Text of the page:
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On World Water Day: Think Globally, Act Ethically

Carnegie Ethics Online Monthly Column

March 21, 2019

Elephant Butte Dam on the Rio Grande, central New Mexico (with low water level) CREDIT: David Groenfeldt

Water is an international affair. We are connected globally through our rivers which flow to the sea, and through trade of food and manufactured goods, all of which contain "virtual water," the water used to grow the food or manufacture the car. We are also connected by the impacts of water—especially lack of water, which sparks war and instability, creating water refugees who become migrants seeking a better life.

And we are connected through shared ideas, concepts, values, and ethics about water. Though our native cultures and religions are often different, the ideas and values of water professionals reflect globalized concepts stemming from the legacies of former colonial or otherwise hegemonic powers active in water development and education: The Netherlands, Britain, France, as well as the United States, Russia, and more recently, China.

Through attending universities and studying standard water science (usually reflecting a Western materialist bias), and synchronizing new ideas through regular international water conferences, a unified global water consensus has emerged, reflecting neoliberal concepts of water as a resource to be used for economic advancement. This consensus is represented, inter alia, by the World Bank, the Global Water Partnership, the World Water Council, the International Water Association, and other think tanks and professional associations.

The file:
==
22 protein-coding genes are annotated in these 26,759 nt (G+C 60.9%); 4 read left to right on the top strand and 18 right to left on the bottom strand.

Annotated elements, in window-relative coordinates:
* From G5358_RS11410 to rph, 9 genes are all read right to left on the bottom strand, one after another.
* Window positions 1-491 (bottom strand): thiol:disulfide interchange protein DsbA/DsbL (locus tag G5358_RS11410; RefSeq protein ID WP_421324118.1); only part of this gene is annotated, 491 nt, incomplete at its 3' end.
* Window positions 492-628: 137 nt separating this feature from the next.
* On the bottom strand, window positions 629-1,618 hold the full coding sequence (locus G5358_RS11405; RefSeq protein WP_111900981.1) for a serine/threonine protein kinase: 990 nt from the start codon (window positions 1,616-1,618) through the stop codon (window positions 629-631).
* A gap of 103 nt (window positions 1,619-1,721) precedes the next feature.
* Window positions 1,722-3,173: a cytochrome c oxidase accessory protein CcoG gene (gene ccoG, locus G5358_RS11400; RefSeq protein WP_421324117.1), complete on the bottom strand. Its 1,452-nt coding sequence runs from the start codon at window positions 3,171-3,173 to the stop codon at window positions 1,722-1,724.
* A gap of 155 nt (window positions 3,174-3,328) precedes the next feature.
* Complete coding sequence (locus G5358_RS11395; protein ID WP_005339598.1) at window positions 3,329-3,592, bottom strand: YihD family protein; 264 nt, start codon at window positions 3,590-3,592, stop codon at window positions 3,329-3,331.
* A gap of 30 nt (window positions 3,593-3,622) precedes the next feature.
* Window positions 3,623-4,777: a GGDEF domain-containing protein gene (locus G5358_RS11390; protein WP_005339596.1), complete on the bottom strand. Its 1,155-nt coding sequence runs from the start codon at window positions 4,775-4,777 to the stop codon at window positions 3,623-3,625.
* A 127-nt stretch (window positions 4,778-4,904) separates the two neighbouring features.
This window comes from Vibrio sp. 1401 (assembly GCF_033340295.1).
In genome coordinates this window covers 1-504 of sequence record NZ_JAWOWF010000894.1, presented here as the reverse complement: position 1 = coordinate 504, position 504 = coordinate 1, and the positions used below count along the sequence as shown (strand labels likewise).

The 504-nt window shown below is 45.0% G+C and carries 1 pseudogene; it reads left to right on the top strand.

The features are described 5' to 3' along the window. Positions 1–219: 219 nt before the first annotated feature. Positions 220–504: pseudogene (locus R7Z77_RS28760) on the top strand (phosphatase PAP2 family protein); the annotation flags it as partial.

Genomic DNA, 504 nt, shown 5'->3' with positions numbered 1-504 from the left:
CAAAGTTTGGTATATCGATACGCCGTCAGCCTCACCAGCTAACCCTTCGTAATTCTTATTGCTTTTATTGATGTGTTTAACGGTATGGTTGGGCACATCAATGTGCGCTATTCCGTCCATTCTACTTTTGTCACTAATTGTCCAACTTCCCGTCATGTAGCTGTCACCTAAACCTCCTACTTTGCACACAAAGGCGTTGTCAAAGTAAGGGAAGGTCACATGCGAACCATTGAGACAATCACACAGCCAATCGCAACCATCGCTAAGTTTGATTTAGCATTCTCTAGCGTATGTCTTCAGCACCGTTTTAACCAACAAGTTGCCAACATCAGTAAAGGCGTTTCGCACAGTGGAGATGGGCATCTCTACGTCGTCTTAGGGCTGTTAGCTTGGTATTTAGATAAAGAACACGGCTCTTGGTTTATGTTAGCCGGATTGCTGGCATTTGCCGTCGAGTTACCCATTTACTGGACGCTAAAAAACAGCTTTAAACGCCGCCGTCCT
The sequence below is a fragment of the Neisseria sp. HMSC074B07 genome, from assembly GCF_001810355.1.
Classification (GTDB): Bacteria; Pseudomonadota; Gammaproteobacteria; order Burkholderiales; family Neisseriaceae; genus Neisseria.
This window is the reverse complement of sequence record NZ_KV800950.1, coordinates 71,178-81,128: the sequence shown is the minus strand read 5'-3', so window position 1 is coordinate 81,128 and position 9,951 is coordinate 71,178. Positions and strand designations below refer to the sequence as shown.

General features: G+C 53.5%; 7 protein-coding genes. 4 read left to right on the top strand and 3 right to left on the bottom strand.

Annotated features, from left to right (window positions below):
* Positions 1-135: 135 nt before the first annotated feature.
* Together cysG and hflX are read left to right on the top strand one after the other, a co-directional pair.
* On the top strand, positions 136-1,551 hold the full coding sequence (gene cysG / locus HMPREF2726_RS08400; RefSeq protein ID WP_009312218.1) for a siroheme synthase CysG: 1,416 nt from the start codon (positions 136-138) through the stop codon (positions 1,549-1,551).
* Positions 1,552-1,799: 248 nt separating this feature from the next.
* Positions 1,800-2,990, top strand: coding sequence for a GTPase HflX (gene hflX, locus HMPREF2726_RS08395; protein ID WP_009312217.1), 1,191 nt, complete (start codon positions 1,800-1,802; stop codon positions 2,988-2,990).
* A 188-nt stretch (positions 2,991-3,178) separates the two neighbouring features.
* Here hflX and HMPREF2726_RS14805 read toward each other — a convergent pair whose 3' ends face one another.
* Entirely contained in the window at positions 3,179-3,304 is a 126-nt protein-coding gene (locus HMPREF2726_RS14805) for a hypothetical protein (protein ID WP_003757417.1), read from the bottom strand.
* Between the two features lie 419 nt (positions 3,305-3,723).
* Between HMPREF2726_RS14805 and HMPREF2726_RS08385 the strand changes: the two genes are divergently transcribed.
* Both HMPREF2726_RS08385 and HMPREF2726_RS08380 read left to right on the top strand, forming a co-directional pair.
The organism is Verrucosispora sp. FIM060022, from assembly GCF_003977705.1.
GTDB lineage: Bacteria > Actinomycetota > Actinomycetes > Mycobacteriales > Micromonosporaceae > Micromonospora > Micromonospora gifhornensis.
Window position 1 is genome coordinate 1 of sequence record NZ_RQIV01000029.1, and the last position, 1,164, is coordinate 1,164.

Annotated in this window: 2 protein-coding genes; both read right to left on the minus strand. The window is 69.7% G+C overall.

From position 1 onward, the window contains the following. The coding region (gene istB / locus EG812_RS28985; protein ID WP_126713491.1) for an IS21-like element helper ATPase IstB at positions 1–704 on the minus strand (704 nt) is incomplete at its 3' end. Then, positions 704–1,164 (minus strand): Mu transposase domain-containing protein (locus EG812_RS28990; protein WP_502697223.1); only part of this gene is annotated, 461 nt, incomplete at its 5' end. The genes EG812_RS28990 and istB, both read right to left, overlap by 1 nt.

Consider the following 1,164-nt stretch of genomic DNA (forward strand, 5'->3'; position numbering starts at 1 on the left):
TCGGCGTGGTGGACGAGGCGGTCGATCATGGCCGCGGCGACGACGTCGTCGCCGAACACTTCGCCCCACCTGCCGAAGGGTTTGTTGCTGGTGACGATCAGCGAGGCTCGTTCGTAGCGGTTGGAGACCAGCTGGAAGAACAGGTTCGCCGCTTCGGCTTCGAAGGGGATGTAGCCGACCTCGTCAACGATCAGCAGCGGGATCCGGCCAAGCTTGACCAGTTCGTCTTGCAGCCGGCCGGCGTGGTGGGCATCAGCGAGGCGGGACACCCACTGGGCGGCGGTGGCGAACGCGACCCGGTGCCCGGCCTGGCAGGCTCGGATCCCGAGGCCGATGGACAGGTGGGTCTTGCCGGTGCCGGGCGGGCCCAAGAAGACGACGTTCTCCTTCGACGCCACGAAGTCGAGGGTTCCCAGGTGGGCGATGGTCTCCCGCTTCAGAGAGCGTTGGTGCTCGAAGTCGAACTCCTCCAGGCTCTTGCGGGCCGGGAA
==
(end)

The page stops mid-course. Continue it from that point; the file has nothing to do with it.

This neoliberal view of water as a resource to be used for economic benefit clashes with values of biodiversity conservation, rights of nature, social justice and rights to culture (e.g., the UN Declaration on the Rights of Indigenous Peoples). Though the neoliberal consensus does subscribe to basic principles of environmental sustainability and human rights, these considerations serve as general guidance but not core principles.

The view of water as an economic resource inevitably leads to extractivist tendencies. Both China and Laos, for example, plan to expand their construction of mega dams on the Mekong River and its tributaries, to meet their insatiable demand for electricity. These plans spell disaster for the fish, farms, communities and countries downstream.  There are alternative ways to generate electricity, but there is only one Mekong River.

In the United States, we have largely completed our era of building big dams, but we are poised to do equal damage to the environment and Native cultures through projects such as the Pebble Mine in Bristol Bay, Alaska, a proposed gold and copper mine which would be disastrous for salmon fisheries. Meanwhile in the Four Corners region of the U.S. Southwest, contamination of groundwater from legacy uranium mining and milling, mostly on Native lands, continues to render more and more groundwater wells unusable. But this is not only a mistake of the past; new uranium mining is still being proposed for these same areas.

The conventional neoliberal water consensus is not really working. Particularly in developing countries, water inequities are increasing, while the health of water ecosystems is declining. Yet dams that displace huge numbers of people and destroy river ecology, along with mines, which poison downstream communities, continue to be supported by governments for their short-term economic benefits.